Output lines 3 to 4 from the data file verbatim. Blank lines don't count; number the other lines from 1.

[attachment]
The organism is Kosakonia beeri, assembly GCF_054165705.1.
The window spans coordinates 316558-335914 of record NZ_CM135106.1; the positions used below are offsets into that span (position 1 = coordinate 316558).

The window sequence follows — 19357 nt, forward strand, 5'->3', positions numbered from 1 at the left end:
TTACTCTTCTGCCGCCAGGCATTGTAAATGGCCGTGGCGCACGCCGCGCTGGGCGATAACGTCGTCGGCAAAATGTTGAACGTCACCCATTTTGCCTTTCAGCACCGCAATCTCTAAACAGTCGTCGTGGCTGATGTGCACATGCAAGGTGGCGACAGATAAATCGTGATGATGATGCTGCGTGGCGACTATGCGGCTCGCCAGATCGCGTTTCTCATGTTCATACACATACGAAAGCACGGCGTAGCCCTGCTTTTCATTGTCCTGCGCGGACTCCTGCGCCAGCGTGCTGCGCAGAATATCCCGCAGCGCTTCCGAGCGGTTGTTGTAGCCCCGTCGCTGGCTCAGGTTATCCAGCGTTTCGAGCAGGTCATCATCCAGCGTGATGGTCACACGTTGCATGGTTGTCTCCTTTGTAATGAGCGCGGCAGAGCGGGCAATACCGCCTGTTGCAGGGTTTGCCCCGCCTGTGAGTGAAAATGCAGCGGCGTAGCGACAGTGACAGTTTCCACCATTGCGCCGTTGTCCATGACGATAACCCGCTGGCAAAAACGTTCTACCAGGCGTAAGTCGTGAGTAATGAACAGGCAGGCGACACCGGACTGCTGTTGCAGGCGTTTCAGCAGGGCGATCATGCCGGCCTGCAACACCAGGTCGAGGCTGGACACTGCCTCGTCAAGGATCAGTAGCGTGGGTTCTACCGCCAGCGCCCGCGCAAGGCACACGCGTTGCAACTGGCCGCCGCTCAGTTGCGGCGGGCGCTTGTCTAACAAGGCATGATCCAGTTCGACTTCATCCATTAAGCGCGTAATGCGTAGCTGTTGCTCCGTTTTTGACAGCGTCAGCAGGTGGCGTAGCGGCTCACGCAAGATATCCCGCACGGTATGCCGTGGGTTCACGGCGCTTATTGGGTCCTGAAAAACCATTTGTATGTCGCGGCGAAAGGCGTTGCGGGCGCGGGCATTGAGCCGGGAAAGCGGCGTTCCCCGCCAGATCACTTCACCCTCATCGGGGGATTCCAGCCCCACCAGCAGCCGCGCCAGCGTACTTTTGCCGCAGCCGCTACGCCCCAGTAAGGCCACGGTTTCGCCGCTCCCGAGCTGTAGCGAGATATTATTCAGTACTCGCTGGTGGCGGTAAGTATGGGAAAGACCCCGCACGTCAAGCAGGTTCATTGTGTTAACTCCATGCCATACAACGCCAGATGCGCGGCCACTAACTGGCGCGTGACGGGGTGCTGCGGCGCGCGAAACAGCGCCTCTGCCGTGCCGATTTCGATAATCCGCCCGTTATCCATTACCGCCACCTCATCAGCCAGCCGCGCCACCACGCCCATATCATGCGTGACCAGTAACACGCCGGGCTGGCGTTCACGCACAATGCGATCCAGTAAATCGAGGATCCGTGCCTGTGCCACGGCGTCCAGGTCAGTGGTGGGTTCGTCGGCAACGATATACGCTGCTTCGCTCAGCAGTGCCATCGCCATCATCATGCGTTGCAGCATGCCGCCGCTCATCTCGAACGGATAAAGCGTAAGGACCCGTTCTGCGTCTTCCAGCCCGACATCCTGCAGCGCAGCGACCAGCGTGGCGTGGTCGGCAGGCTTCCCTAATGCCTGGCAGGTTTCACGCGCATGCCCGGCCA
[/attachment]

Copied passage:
The window sequence follows — 19357 nt, forward strand, 5'->3', positions numbered from 1 at the left end:
TTACTCTTCTGCCGCCAGGCATTGTAAATGGCCGTGGCGCACGCCGCGCTGGGCGATAACGTCGTCGGCAAAATGTTGAACGTCACCCATTTTGCCTTTCAGCACCGCAATCTCTAAACAGTCGTCGTGGCTGATGTGCACATGCAAGGTGGCGACAGATAAATCGTGATGATGATGCTGCGTGGCGACTATGCGGCTCGCCAGATCGCGTTTCTCATGTTCATACACATACGAAAGCACGGCGTAGCCCTGCTTTTCATTGTCCTGCGCGGACTCCTGCGCCAGCGTGCTGCGCAGAATATCCCGCAGCGCTTCCGAGCGGTTGTTGTAGCCCCGTCGCTGGCTCAGGTTATCCAGCGTTTCGAGCAGGTCATCATCCAGCGTGATGGTCACACGTTGCATGGTTGTCTCCTTTGTAATGAGCGCGGCAGAGCGGGCAATACCGCCTGTTGCAGGGTTTGCCCCGCCTGTGAGTGAAAATGCAGCGGCGTAGCGACAGTGACAGTTTCCACCATTGCGCCGTTGTCCATGACGATAACCCGCTGGCAAAAACGTTCTACCAGGCGTAAGTCGTGAGTAATGAACAGGCAGGCGACACCGGACTGCTGTTGCAGGCGTTTCAGCAGGGCGATCATGCCGGCCTGCAACACCAGGTCGAGGCTGGACACTGCCTCGTCAAGGATCAGTAGCGTGGGTTCTACCGCCAGCGCCCGCGCAAGGCACACGCGTTGCAACTGGCCGCCGCTCAGTTGCGGCGGGCGCTTGTCTAACAAGGCATGATCCAGTTCGACTTCATCCATTAAGCGCGTAATGCGTAGCTGTTGCTCCGTTTTTGACAGCGTCAGCAGGTGGCGTAGCGGCTCACGCAAGATATCCCGCACGGTATGCCGTGGGTTCACGGCGCTTATTGGGTCCTGAAAAACCATTTGTATGTCGCGGCGAAAGGCGTTGCGGGCGCGGGCATTGAGCCGGGAAAGCGGCGTTCCCCGCCAGATCACTTCACCCTCATCGGGGGATTCCAGCCCCACCAGCAGCCGCGCCAGCGTACTTTTGCCGCAGCCGCTACGCCCCAGTAAGGCCACGGTTTCGCCGCTCCCGAGCTGTAGCGAGATATTATTCAGTACTCGCTGGTGGCGGTAAGTATGGGAAAGACCCCGCACGTCAAGCAGGTTCATTGTGTTAACTCCATGCCATACAACGCCAGATGCGCGGCCACTAACTGGCGCGTGACGGGGTGCTGCGGCGCGCGAAACAGCGCCTCTGCCGTGCCGATTTCGATAATCCGCCCGTTATCCATTACCGCCACCTCATCAGCCAGCCGCGCCACCACGCCCATATCATGCGTGACCAGTAACACGCCGGGCTGGCGTTCACGCACAATGCGATCCAGTAAATCGAGGATCCGTGCCTGTGCCACGGCGTCCAGGTCAGTGGTGGGTTCGTCGGCAACGATATACGCTGCTTCGCTCAGCAGTGCCATCGCCATCATCATGCGTTGCAGCATGCCGCCGCTCATCTCGAACGGATAAAGCGTAAGGACCCGTTCTGCGTCTTCCAGCCCGACATCCTGCAGCGCAGCGACCAGCGTGGCGTGGTCGGCAGGCTTCCCTAATGCCTGGCAGGTTTCACGCGCATGCCCGGCCA